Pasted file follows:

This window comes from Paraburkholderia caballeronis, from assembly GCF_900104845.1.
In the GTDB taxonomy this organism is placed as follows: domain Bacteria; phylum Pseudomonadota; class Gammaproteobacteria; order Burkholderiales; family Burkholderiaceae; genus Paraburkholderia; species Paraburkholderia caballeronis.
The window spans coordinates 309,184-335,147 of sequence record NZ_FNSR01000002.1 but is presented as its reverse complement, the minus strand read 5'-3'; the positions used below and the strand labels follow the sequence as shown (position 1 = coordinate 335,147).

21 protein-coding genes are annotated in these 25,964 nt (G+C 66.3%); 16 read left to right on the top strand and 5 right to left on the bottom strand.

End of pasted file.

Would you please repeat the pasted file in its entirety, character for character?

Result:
This window comes from Paraburkholderia caballeronis, from assembly GCF_900104845.1.
In the GTDB taxonomy this organism is placed as follows: domain Bacteria; phylum Pseudomonadota; class Gammaproteobacteria; order Burkholderiales; family Burkholderiaceae; genus Paraburkholderia; species Paraburkholderia caballeronis.
The window spans coordinates 309,184-335,147 of sequence record NZ_FNSR01000002.1 but is presented as its reverse complement, the minus strand read 5'-3'; the positions used below and the strand labels follow the sequence as shown (position 1 = coordinate 335,147).

21 protein-coding genes are annotated in these 25,964 nt (G+C 66.3%); 16 read left to right on the top strand and 5 right to left on the bottom strand.